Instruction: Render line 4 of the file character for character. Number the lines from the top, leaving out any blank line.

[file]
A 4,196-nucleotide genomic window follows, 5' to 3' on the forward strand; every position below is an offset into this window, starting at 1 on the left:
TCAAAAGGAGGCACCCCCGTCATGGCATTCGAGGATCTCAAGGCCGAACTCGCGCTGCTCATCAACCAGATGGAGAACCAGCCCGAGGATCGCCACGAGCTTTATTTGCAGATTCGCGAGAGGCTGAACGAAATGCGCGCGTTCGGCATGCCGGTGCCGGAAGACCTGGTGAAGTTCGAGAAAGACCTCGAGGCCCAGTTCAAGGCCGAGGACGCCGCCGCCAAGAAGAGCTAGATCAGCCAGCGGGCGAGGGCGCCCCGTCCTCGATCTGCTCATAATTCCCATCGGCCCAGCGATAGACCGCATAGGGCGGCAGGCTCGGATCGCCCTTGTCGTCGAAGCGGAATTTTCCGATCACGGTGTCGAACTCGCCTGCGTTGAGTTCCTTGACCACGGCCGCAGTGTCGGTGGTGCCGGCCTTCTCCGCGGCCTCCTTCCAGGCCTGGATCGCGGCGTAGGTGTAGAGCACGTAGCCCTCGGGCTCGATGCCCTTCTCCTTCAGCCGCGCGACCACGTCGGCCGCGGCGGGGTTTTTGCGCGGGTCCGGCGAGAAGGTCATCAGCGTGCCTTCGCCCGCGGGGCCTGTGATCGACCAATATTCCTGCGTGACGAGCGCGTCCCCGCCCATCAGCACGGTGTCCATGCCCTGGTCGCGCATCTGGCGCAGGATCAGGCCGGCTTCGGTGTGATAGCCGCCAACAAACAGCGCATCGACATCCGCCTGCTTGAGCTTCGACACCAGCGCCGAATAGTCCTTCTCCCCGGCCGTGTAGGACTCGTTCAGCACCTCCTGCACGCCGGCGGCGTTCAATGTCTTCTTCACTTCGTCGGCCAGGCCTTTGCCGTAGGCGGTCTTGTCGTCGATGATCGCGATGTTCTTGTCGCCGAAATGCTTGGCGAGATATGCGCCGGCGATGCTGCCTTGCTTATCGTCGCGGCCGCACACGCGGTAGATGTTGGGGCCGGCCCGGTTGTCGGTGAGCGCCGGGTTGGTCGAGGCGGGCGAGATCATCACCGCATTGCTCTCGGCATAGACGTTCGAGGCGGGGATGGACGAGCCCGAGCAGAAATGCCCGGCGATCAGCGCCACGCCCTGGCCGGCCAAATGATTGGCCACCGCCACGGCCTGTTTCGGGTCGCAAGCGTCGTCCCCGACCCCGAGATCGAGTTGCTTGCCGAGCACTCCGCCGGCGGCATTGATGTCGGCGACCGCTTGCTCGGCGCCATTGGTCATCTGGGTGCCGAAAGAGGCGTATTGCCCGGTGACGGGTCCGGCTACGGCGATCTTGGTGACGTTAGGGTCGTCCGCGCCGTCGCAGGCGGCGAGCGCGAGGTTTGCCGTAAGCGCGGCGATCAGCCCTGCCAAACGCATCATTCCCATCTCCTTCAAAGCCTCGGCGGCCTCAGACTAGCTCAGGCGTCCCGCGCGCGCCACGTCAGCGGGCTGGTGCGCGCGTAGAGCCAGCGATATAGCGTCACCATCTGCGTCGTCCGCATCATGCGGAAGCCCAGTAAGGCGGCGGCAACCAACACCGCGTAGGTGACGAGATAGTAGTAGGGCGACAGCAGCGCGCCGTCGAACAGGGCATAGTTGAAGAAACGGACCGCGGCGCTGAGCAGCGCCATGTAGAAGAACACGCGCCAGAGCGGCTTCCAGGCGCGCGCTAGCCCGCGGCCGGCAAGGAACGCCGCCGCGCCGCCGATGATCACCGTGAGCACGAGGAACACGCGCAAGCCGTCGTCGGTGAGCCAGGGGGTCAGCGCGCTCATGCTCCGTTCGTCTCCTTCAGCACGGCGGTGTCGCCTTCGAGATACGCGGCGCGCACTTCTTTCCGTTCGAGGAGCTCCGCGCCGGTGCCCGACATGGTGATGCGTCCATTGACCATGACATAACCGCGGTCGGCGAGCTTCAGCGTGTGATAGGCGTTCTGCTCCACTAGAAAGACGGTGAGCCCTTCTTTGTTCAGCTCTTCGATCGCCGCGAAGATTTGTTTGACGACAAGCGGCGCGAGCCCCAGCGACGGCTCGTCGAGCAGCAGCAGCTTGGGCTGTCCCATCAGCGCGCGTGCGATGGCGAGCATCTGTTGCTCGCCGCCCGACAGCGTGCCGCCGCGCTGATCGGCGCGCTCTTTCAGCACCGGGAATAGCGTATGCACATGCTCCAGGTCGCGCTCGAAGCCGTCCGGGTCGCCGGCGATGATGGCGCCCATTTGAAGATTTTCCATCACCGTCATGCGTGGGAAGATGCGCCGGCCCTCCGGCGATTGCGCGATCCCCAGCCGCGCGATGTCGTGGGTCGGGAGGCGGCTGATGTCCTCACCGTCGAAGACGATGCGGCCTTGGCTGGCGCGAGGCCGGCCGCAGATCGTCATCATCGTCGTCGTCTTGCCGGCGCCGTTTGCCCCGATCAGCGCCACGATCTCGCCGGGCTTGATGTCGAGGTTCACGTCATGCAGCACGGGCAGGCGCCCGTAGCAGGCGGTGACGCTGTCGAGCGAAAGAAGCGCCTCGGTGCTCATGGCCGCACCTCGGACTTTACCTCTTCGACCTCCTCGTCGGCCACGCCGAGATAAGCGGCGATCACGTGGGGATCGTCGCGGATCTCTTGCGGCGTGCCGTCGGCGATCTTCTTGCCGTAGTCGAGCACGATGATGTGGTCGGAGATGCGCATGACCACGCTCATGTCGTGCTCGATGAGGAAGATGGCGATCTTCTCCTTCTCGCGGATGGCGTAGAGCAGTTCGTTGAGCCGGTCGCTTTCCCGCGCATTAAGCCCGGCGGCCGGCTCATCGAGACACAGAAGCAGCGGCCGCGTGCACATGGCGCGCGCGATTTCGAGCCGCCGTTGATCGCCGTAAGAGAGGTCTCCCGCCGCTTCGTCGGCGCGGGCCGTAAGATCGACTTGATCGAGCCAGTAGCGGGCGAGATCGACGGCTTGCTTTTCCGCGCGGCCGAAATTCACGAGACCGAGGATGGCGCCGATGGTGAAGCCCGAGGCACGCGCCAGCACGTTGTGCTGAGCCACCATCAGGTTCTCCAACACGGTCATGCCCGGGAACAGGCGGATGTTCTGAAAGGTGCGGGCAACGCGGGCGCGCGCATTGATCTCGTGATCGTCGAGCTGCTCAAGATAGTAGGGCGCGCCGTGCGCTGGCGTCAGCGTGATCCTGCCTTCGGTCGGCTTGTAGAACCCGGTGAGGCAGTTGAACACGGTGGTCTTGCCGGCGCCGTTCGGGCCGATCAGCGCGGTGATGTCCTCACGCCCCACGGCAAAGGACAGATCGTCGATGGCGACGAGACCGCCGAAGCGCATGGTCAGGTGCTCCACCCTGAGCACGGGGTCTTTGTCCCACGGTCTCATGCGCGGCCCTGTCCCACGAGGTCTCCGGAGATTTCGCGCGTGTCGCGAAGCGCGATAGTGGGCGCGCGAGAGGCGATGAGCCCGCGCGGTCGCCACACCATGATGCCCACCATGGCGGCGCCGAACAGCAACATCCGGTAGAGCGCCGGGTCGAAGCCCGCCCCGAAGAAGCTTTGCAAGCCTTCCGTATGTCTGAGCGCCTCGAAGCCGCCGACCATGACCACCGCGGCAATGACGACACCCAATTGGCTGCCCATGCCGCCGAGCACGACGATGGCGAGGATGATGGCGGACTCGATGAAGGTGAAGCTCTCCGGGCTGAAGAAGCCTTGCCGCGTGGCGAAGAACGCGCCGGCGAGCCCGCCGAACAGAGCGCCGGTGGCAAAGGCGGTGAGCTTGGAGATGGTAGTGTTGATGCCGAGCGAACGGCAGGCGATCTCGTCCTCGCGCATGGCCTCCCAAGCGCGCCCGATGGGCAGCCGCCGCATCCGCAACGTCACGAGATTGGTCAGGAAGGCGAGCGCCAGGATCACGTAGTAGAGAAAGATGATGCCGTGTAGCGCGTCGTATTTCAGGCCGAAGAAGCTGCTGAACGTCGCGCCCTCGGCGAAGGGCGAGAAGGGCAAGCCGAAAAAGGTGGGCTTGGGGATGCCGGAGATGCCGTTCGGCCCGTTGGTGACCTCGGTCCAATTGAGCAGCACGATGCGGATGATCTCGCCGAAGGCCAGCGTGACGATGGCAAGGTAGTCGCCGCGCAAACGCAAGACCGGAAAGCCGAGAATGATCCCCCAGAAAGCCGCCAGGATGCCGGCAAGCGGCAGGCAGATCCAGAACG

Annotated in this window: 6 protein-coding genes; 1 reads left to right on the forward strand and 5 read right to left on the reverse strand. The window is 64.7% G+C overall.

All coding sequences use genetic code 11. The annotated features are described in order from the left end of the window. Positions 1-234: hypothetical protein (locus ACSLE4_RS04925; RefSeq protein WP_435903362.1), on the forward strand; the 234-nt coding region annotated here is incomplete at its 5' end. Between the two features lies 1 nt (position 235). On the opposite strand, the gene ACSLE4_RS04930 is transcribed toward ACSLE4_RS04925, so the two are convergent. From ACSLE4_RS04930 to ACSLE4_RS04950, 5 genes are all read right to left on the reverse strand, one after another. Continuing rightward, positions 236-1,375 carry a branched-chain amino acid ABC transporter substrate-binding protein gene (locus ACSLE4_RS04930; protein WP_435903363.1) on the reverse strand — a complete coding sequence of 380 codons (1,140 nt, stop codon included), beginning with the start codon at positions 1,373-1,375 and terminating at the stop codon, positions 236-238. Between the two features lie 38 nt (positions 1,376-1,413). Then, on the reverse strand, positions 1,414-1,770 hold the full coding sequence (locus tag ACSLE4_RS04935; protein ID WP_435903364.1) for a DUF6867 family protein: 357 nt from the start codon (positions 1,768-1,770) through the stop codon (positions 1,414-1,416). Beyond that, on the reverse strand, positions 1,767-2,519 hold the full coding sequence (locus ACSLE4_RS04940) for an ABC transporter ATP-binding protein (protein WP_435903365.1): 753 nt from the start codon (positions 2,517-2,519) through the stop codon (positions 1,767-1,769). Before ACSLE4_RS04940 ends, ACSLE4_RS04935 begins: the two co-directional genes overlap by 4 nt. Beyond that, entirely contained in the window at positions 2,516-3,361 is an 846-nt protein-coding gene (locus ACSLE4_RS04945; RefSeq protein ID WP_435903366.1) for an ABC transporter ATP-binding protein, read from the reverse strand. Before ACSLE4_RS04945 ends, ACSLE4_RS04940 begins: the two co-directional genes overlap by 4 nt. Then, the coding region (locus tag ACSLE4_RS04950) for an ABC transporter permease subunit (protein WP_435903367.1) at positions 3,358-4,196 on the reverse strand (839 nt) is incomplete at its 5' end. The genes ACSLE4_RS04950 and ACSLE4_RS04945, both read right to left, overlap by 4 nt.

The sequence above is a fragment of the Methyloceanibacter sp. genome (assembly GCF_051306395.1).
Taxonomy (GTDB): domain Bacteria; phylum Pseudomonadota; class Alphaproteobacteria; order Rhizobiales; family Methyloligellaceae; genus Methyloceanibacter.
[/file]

All coding sequences use genetic code 11. The annotated features are described in order from the left end of the window. Positions 1-234: hypothetical protein (locus ACSLE4_RS04925; RefSeq protein WP_435903362.1), on the forward strand; the 234-nt coding region annotated here is incomplete at its 5' end. Between the two features lies 1 nt (position 235). On the opposite strand, the gene ACSLE4_RS04930 is transcribed toward ACSLE4_RS04925, so the two are convergent. From ACSLE4_RS04930 to ACSLE4_RS04950, 5 genes are all read right to left on the reverse strand, one after another. Continuing rightward, positions 236-1,375 carry a branched-chain amino acid ABC transporter substrate-binding protein gene (locus ACSLE4_RS04930; protein WP_435903363.1) on the reverse strand — a complete coding sequence of 380 codons (1,140 nt, stop codon included), beginning with the start codon at positions 1,373-1,375 and terminating at the stop codon, positions 236-238. Between the two features lie 38 nt (positions 1,376-1,413). Then, on the reverse strand, positions 1,414-1,770 hold the full coding sequence (locus tag ACSLE4_RS04935; protein ID WP_435903364.1) for a DUF6867 family protein: 357 nt from the start codon (positions 1,768-1,770) through the stop codon (positions 1,414-1,416). Beyond that, on the reverse strand, positions 1,767-2,519 hold the full coding sequence (locus ACSLE4_RS04940) for an ABC transporter ATP-binding protein (protein WP_435903365.1): 753 nt from the start codon (positions 2,517-2,519) through the stop codon (positions 1,767-1,769). Before ACSLE4_RS04940 ends, ACSLE4_RS04935 begins: the two co-directional genes overlap by 4 nt. Beyond that, entirely contained in the window at positions 2,516-3,361 is an 846-nt protein-coding gene (locus ACSLE4_RS04945; RefSeq protein ID WP_435903366.1) for an ABC transporter ATP-binding protein, read from the reverse strand. Before ACSLE4_RS04945 ends, ACSLE4_RS04940 begins: the two co-directional genes overlap by 4 nt. Then, the coding region (locus tag ACSLE4_RS04950) for an ABC transporter permease subunit (protein WP_435903367.1) at positions 3,358-4,196 on the reverse strand (839 nt) is incomplete at its 5' end. The genes ACSLE4_RS04950 and ACSLE4_RS04945, both read right to left, overlap by 4 nt.